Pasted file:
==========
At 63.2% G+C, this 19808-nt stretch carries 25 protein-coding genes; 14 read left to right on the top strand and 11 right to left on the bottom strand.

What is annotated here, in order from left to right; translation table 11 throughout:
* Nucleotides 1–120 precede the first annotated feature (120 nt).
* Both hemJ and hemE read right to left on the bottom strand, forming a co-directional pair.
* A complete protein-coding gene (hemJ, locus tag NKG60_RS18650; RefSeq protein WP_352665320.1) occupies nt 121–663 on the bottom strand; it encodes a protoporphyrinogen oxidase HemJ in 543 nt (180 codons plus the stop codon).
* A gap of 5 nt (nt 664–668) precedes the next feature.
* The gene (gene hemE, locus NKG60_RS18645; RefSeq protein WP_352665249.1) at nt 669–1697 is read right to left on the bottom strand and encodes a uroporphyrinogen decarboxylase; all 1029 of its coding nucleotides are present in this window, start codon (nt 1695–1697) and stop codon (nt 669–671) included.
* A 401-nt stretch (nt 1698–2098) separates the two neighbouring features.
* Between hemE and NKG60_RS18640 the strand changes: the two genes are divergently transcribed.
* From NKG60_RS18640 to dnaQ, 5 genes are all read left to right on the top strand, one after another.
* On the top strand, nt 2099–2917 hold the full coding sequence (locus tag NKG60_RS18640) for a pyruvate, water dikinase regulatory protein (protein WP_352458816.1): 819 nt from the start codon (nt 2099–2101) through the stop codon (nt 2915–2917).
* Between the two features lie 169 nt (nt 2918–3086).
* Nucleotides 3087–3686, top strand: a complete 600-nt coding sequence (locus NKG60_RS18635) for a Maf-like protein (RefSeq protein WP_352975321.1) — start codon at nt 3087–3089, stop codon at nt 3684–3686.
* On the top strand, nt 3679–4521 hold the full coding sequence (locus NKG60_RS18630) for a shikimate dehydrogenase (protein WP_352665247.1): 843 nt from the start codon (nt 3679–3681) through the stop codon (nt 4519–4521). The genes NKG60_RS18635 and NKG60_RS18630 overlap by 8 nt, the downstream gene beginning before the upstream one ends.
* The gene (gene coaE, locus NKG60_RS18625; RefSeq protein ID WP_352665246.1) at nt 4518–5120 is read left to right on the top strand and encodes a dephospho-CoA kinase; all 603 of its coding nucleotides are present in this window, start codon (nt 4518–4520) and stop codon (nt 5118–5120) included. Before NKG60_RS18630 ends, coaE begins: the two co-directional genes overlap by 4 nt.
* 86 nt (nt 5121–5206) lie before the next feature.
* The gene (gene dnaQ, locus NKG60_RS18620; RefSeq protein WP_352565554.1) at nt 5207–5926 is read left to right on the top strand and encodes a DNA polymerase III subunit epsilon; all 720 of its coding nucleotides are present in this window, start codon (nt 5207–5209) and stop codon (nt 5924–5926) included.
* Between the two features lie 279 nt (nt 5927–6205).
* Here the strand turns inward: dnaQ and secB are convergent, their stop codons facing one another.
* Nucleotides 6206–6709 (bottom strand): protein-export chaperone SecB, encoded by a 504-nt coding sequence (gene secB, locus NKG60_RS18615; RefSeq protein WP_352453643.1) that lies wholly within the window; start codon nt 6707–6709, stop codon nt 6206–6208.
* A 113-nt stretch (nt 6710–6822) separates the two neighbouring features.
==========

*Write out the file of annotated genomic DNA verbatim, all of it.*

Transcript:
At 63.2% G+C, this 19808-nt stretch carries 25 protein-coding genes; 14 read left to right on the top strand and 11 right to left on the bottom strand.

What is annotated here, in order from left to right; translation table 11 throughout:
* Nucleotides 1–120 precede the first annotated feature (120 nt).
* Both hemJ and hemE read right to left on the bottom strand, forming a co-directional pair.
* A complete protein-coding gene (hemJ, locus tag NKG60_RS18650; RefSeq protein WP_352665320.1) occupies nt 121–663 on the bottom strand; it encodes a protoporphyrinogen oxidase HemJ in 543 nt (180 codons plus the stop codon).
* A gap of 5 nt (nt 664–668) precedes the next feature.
* The gene (gene hemE, locus NKG60_RS18645; RefSeq protein WP_352665249.1) at nt 669–1697 is read right to left on the bottom strand and encodes a uroporphyrinogen decarboxylase; all 1029 of its coding nucleotides are present in this window, start codon (nt 1695–1697) and stop codon (nt 669–671) included.
* A 401-nt stretch (nt 1698–2098) separates the two neighbouring features.
* Between hemE and NKG60_RS18640 the strand changes: the two genes are divergently transcribed.
* From NKG60_RS18640 to dnaQ, 5 genes are all read left to right on the top strand, one after another.
* On the top strand, nt 2099–2917 hold the full coding sequence (locus tag NKG60_RS18640) for a pyruvate, water dikinase regulatory protein (protein WP_352458816.1): 819 nt from the start codon (nt 2099–2101) through the stop codon (nt 2915–2917).
* Between the two features lie 169 nt (nt 2918–3086).
* Nucleotides 3087–3686, top strand: a complete 600-nt coding sequence (locus NKG60_RS18635) for a Maf-like protein (RefSeq protein WP_352975321.1) — start codon at nt 3087–3089, stop codon at nt 3684–3686.
* On the top strand, nt 3679–4521 hold the full coding sequence (locus NKG60_RS18630) for a shikimate dehydrogenase (protein WP_352665247.1): 843 nt from the start codon (nt 3679–3681) through the stop codon (nt 4519–4521). The genes NKG60_RS18635 and NKG60_RS18630 overlap by 8 nt, the downstream gene beginning before the upstream one ends.
* The gene (gene coaE, locus NKG60_RS18625; RefSeq protein ID WP_352665246.1) at nt 4518–5120 is read left to right on the top strand and encodes a dephospho-CoA kinase; all 603 of its coding nucleotides are present in this window, start codon (nt 4518–4520) and stop codon (nt 5118–5120) included. Before NKG60_RS18630 ends, coaE begins: the two co-directional genes overlap by 4 nt.
* 86 nt (nt 5121–5206) lie before the next feature.
* The gene (gene dnaQ, locus NKG60_RS18620; RefSeq protein WP_352565554.1) at nt 5207–5926 is read left to right on the top strand and encodes a DNA polymerase III subunit epsilon; all 720 of its coding nucleotides are present in this window, start codon (nt 5207–5209) and stop codon (nt 5924–5926) included.
* Between the two features lie 279 nt (nt 5927–6205).
* Here the strand turns inward: dnaQ and secB are convergent, their stop codons facing one another.
* Nucleotides 6206–6709 (bottom strand): protein-export chaperone SecB, encoded by a 504-nt coding sequence (gene secB, locus NKG60_RS18615; RefSeq protein WP_352453643.1) that lies wholly within the window; start codon nt 6707–6709, stop codon nt 6206–6208.
* A 113-nt stretch (nt 6710–6822) separates the two neighbouring features.